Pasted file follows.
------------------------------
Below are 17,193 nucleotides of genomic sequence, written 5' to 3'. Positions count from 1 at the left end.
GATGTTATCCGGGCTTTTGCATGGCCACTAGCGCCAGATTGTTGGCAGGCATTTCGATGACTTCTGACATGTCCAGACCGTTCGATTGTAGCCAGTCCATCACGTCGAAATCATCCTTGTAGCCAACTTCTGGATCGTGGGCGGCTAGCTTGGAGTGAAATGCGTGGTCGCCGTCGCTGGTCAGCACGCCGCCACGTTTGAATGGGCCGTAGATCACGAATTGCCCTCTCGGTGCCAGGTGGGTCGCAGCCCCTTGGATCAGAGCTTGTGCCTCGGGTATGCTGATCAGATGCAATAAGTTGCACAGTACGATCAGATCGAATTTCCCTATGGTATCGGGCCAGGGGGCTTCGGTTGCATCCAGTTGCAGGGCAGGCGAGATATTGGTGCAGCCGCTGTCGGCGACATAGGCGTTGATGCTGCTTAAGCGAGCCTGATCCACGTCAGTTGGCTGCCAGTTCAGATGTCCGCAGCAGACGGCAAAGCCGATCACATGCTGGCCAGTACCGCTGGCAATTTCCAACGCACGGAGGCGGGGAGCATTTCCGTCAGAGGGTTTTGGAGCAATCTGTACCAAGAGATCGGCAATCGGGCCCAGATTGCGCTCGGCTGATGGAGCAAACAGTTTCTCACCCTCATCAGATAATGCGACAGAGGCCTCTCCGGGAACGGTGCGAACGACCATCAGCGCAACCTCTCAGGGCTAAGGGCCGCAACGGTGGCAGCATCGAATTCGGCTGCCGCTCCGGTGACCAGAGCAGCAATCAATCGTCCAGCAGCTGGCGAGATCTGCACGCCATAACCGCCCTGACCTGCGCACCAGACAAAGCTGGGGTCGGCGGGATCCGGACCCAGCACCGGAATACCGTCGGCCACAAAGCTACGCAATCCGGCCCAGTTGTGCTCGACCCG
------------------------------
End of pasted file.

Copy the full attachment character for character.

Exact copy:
Below are 17,193 nucleotides of genomic sequence, written 5' to 3'. Positions count from 1 at the left end.
GATGTTATCCGGGCTTTTGCATGGCCACTAGCGCCAGATTGTTGGCAGGCATTTCGATGACTTCTGACATGTCCAGACCGTTCGATTGTAGCCAGTCCATCACGTCGAAATCATCCTTGTAGCCAACTTCTGGATCGTGGGCGGCTAGCTTGGAGTGAAATGCGTGGTCGCCGTCGCTGGTCAGCACGCCGCCACGTTTGAATGGGCCGTAGATCACGAATTGCCCTCTCGGTGCCAGGTGGGTCGCAGCCCCTTGGATCAGAGCTTGTGCCTCGGGTATGCTGATCAGATGCAATAAGTTGCACAGTACGATCAGATCGAATTTCCCTATGGTATCGGGCCAGGGGGCTTCGGTTGCATCCAGTTGCAGGGCAGGCGAGATATTGGTGCAGCCGCTGTCGGCGACATAGGCGTTGATGCTGCTTAAGCGAGCCTGATCCACGTCAGTTGGCTGCCAGTTCAGATGTCCGCAGCAGACGGCAAAGCCGATCACATGCTGGCCAGTACCGCTGGCAATTTCCAACGCACGGAGGCGGGGAGCATTTCCGTCAGAGGGTTTTGGAGCAATCTGTACCAAGAGATCGGCAATCGGGCCCAGATTGCGCTCGGCTGATGGAGCAAACAGTTTCTCACCCTCATCAGATAATGCGACAGAGGCCTCTCCGGGAACGGTGCGAACGACCATCAGCGCAACCTCTCAGGGCTAAGGGCCGCAACGGTGGCAGCATCGAATTCGGCTGCCGCTCCGGTGACCAGAGCAGCAATCAATCGTCCAGCAGCTGGCGAGATCTGCACGCCATAACCGCCCTGACCTGCGCACCAGACAAAGCTGGGGTCGGCGGGATCCGGACCCAGCACCGGAATACCGTCGGCCACAAAGCTACGCAATCCGGCCCAGTTGTGCTCGACCCG